Worst Ideas of the Week
1. Get yourself a TV show, or at least get yourself famous, by pretending to—oops OMG, help! help!—accidentally send your six-year-old aloft in a homemade Jiffy-pop balloon.
2. Get Sarah Palin and Fred Thompson to endorse your candidacy for political office.
3. Actually seriously try to follow the tongue-in-cheek directions in Skiing magazine this month on how to make an emergency (tobacco) pipe out of a snowball.
Speaking of smoking, what are ski company executives thinking as they unveil a myriad new ski-related smartphone applications? Ski magazine, in an article on “essential gear,” says “Smartphones are becoming as critical a component of a ski day as snow.”
The head hurts. The heart sinks. The mind reels at the compounding evidence that mankind is going to hell in a hand basket.
No, really. They’re serious. Want to know where you are on the mountain at any given moment? Don’t look around, whip out your iPhone and fire up the global positioning system digital trail map, and it’ll tell you in just a few seconds. Yes, there you are, right there. That dot there on the liquid crystal display. Whew! For a minute there you thought you were lost!
Want to know what the weather is doing? Don’t look to the sky, don’t listen for the wind, just push a few buttons on your Blackberry (the gloves are a bother, aren’t they?) and get the latest from the national weather service! Or the resort’s own web site, updated regularly every morning!
Need to know what the snow is doing under your skis? Why bother relying on your own observations, punch up the avalanche information center nearest you (there are at least four or five of them across the western United States) and find out from the experts just how scary your situation really is!
I’m not making this up. The Ski article actually begins with some Salt Lake City braintrust “standing on a high peak in the Wasatch Range” dialing up the Utah Avalanche Center because he “wondered if the snow conditions had changed since he embarked on a daylong backcountry ski tour.”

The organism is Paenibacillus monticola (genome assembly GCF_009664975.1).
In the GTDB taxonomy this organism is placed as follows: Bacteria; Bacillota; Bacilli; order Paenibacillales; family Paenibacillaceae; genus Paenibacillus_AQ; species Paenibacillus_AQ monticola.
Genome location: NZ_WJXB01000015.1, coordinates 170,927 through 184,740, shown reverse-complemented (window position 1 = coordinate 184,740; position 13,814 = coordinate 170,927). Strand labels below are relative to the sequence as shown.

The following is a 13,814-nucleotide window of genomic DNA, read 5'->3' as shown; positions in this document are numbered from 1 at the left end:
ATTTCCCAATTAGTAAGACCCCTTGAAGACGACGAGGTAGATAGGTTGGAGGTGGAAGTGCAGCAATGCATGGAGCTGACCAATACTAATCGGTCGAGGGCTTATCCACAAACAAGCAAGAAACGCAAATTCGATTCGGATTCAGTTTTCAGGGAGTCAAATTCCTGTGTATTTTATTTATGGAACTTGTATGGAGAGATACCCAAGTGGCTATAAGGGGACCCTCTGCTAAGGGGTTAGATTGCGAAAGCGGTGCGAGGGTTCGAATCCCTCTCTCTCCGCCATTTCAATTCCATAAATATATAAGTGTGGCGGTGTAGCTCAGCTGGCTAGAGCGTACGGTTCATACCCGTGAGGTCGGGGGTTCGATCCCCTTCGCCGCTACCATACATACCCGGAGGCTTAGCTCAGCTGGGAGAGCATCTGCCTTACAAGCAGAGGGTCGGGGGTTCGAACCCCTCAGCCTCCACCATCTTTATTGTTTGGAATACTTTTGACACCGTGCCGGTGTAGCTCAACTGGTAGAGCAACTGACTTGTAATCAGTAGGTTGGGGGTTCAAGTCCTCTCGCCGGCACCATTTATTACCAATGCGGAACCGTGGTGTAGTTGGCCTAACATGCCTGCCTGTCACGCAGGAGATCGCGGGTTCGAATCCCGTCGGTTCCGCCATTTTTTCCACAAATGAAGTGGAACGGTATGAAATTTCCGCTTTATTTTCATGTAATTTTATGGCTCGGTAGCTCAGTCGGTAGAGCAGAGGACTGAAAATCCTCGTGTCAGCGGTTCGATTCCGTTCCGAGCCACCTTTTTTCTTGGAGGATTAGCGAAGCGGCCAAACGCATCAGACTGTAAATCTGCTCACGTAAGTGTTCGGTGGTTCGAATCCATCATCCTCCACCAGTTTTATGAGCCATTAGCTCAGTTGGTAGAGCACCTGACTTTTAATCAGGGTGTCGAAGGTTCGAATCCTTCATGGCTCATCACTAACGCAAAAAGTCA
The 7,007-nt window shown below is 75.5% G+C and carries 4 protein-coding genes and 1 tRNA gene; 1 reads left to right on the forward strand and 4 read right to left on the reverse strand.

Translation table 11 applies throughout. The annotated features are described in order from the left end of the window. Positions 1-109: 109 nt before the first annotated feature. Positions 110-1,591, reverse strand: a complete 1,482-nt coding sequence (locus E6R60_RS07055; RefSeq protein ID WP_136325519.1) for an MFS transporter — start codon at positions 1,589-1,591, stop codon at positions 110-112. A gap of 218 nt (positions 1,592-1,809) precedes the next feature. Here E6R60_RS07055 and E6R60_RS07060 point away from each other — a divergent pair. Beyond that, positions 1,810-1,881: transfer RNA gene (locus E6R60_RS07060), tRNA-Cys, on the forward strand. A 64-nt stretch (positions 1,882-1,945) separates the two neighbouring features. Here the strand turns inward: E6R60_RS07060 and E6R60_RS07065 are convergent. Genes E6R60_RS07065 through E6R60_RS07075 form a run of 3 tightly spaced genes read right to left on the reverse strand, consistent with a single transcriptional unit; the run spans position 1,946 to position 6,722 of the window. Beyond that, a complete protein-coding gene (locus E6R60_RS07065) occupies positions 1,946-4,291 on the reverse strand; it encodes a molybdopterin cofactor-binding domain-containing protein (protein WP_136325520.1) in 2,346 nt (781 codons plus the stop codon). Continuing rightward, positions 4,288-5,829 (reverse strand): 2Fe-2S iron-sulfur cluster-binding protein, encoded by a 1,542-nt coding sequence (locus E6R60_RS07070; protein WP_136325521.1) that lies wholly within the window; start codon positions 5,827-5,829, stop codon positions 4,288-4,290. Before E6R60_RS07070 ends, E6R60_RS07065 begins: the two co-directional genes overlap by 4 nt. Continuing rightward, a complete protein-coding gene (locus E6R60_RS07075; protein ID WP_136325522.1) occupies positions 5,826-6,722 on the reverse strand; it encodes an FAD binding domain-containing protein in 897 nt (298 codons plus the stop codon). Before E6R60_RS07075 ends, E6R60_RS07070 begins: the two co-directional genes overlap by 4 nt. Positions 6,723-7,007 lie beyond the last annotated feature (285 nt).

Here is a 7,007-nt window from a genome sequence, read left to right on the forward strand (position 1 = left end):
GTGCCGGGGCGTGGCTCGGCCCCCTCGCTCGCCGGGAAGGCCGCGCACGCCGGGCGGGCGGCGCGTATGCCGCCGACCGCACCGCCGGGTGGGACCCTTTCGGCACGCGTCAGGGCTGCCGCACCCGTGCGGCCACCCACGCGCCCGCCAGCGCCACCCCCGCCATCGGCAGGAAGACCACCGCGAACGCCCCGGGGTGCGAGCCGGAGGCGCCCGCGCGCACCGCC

The people pushing these wonderful new tools for skiers don’t mention the terrifying enfeeblement of the mind assumed by their technology. They must believe their audience is already a race of Pavlovian mice. “Customers expectations have fundamentally changed,” says Andy Wirth, a senior vice president for Intrawest, the resort giant that operates Whistler, B.C., and Steamboat, Colo., among others. “They want information on the fly, up to the minute, and on site. It’s our job to provide it.”
Crucial information like which base-area restaurant has sent you an e-coupon since you last unzipped for your ringing phone. Or who hit the top speed back there when you and your buddies were tuckin’ that awesome schuss down to the liftline. And who racked up the most vertical feet today, you or that a-hole Alan who’s always bragging about how many verts he scored when you know damn sure he’s lying through his teeth. And who doesn’t want to know exactly how many minutes you spent riding chairlifts on this awesomest day of your life? And then have your phone automatically upload all that stuff to your computer at home! Dude!
“This is how people live their lives today,” quoth the sage, Andy Wirth. “It should be seamless when they come to the mountains.”
Oh, really? Seamless? Yeah, that’s what I’m looking for when I travel, when I vacation. No change at all. No sentient challenges. No eyes wide listening for clues. No living jolt from having to figure out a new place, a new environment, new air, new gravity. Heaven forbid I take on responsibility for my own decisions. No, I don’t want to be without my cyber friends for even one minute. Don’t want to miss anything. Wonder where Marsha and them are at? Whoa! Fuck! Watch out, asshole! You almost ran me over! Shit! Yeah, well, I was just puttin’ mine away. You were fucking fixated on yours! You know you were!